Virgil smiled at her, then turned toward Rosita. “I'd like you to meet Rosita Brand. I told you Rosita pretty much runs the sheriff's office and tries to keep me on the straight and narrow. Rosita, I'd like to introduce you to my daughter.”

The girl smiled. “Nice to meet you. I'm Virginia. Virginia Dalton.”

Rosita looked at Virgil, then at the young woman. “This has become the best part of my day,” Rosita said. “I am so happy to finally meet you.”

*   *   *

Virgil walked Rosita to her front door. The air was crisp, the night sky filled with stars.

“Virgil, I'm so happy for you. We all need some special people in our lives. I think you've been shortchanged in that area.”

“Oh, I don't know. I've always got you and Cesar. You're special.”

“Virgil, you've got to do better than an old Mexican and someone who's trying to keep you on the straight and narrow.”

“That's odd. I don't think of you as old. I didn't even know you were Mexican.”

Rosita shook her head. “I'm serious, Virgil. Build a relationship with that girl. That'll be good for you both.”

On the way back to the ranch, the words stuck with him. He had become a father, but the knowledge of it did not come with a set of instructions. It was new ground for him. By the time he pulled off the driveway alongside of the corral, he was feeling the
effects of a long day. He looked toward the near barn to see if there was any sign of life coming from Cesar's rooms. All was in darkness. The moon was full, casting a silvery glow over his world. A slight shiver rippled through him. There was no doubt that a new season had come. There was a slight glaze on the roof and the hood of the pickup that was parked nearby. He remembered what Kyle said, about change being the only constant.

As he went toward the house, he wondered what the new season would bring.

9

“A
re you going to join us for the white man's feast?” It was the only message on the answering machine.

Virgil recognized his cousin Billy Three Hats's voice right off. Virgil glanced at the calendar as he sat over his second cup of coffee. Thanksgiving, only a little over a week away. He was still staring at the calendar when Cesar came into the kitchen.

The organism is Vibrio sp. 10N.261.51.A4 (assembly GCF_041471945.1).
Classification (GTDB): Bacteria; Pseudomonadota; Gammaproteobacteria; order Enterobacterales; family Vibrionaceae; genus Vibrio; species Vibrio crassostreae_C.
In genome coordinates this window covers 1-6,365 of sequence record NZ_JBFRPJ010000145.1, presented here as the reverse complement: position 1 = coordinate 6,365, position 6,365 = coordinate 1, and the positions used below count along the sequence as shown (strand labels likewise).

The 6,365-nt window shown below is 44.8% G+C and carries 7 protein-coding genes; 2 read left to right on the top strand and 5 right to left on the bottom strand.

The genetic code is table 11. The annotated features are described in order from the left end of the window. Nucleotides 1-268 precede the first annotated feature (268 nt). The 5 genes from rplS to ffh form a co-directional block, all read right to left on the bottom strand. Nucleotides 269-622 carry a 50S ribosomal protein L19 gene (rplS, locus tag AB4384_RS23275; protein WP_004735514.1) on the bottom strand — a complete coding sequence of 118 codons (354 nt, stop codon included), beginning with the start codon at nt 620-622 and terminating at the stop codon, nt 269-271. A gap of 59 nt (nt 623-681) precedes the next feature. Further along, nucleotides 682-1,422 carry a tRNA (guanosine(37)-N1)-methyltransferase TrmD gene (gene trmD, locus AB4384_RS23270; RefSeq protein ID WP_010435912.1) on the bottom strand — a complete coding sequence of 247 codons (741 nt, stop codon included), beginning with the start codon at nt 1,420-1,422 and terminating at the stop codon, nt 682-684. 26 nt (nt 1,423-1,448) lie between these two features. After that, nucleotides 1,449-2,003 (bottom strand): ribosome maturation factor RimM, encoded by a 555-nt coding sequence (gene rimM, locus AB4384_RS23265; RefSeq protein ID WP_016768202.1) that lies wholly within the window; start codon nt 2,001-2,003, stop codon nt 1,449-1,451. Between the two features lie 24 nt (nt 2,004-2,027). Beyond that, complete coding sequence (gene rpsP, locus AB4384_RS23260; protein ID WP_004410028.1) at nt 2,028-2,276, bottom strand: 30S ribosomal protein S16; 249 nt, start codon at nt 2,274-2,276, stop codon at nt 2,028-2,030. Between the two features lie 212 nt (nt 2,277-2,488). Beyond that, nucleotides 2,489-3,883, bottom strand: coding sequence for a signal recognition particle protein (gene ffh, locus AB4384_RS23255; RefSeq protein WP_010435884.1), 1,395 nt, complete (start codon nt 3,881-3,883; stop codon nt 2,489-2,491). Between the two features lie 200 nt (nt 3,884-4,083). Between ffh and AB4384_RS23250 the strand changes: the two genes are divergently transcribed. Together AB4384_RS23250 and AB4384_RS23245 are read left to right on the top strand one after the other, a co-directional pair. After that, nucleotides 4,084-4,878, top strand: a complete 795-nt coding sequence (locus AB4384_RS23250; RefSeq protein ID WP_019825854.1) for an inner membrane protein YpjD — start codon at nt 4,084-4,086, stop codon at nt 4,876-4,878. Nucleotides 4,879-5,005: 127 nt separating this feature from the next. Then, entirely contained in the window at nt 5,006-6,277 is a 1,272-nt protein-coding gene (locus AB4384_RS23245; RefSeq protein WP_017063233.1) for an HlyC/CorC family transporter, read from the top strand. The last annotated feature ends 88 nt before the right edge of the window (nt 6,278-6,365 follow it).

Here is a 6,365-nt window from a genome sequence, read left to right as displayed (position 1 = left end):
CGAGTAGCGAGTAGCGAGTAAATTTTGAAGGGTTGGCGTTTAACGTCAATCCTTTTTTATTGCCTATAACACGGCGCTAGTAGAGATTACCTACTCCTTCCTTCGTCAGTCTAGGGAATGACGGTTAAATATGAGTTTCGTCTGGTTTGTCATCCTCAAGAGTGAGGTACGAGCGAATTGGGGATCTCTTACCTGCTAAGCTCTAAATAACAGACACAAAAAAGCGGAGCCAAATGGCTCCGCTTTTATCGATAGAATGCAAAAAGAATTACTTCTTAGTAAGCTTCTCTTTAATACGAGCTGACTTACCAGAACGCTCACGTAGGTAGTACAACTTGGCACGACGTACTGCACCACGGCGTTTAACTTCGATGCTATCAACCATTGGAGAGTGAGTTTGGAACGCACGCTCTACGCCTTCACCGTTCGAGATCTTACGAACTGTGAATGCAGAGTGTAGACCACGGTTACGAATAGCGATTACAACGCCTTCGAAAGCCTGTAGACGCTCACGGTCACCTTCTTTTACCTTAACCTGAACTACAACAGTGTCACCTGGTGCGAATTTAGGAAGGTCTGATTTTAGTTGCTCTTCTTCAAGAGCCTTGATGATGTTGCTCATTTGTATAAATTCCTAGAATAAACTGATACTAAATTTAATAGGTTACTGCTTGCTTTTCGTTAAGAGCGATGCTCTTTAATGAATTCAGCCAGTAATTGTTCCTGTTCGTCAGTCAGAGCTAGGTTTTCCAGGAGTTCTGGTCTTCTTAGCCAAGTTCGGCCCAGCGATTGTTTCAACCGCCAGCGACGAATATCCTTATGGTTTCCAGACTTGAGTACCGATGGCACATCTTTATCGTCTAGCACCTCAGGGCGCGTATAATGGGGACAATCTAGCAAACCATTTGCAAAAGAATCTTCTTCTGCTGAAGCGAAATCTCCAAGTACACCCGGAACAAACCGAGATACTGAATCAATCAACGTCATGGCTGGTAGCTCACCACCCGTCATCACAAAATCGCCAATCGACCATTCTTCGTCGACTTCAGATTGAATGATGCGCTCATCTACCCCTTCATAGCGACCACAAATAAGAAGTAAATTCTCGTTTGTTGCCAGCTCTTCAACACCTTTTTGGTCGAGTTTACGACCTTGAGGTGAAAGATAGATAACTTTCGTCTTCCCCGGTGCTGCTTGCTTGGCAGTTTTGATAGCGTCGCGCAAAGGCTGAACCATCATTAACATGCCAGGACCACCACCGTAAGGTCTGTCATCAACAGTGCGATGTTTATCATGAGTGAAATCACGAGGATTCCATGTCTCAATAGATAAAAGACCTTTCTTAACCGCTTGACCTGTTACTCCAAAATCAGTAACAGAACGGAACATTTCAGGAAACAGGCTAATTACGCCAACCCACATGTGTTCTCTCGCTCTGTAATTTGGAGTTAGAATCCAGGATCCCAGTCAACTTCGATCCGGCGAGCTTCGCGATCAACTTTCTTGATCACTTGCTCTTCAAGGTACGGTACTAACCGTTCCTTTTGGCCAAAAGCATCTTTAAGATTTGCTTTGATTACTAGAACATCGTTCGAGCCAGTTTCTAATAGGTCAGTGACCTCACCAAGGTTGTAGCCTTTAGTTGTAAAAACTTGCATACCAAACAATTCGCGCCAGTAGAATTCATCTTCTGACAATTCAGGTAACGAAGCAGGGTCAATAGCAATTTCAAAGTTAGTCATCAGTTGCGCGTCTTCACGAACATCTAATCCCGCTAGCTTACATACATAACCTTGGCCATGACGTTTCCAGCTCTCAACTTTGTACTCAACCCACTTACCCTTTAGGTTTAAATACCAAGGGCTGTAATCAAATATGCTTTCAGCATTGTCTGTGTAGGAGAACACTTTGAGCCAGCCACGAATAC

“Watching your life pass by?” Cesar said as he reached for the coffeepot.

“You read my mind.”

“Yeah, well don't dwell on it, take it one day at a time. That's what works best. Live in the moment. The future will take care of itself.”

Virgil set his empty cup on the table, sat back, a look of mock astonishment on his face, and crossed his legs. “Have you been hanging out with Dif lately?”

“Not that you'd notice. Why?”

“I mean, you two are turning into a couple of regular sages. In any event, before you ask, I think I might have gotten a line on a pretty good hay source, so maybe we won't have to decimate the herd. Manuel told me they have a lot more hay up at the Thompson ranch than they need.”

“I heard about Mrs. Thompson.”

“Guess you've been talking to Manuel, also.”

Cesar reached into his pocket.

“I don't believe it,” Virgil said. “A cell phone? You've actually decided to live in the twenty-first century?”

“Maybe partway,” Cesar said. “I want to be able to reach out and touch somebody.”

Virgil laughed. “Never thought I'd see this day. Guess that means I don't have to put a landline in the new barn like I did in the old one.”

Cesar held up the phone. “I'm connected,” he said. “Now about that hay.”

*   *   *

Kyle Harrison was waiting for Virgil at the office.

“He's usually here by now,” Rosita said as she glanced at the clock. “Maybe he stopped by the hospital to see Jimmy.”

“Well, I've got some things I've got to take care of, so tell him I'll be back a little after one to pick him up.”

“Does he know what this is about?”

“No, and I want to keep it that way.”

“Anything you want to share?”

Kyle looked at Rosie as he stood to leave. “I know you two are close. I will say that today is going to resurrect something that I think Virgil's been working hard these last couple of months to
put behind him. Maybe your relationship can help him process today's revelations.”

“Are we talking about something or someone?”

“Well, I guess you could say it's a bit of a mixed bag. He and I are going to take a short trip back in time and place. The place is going to be the Black Bull.”

Rosita realized after Kyle left that she had somehow risen to the level of “need to know” in Kyle's eyes. Now she was beginning to wonder if that was a good thing. Virgil, meanwhile, unaware of what the day before him held, had just stepped out of the elevator in Hayward Memorial Hospital.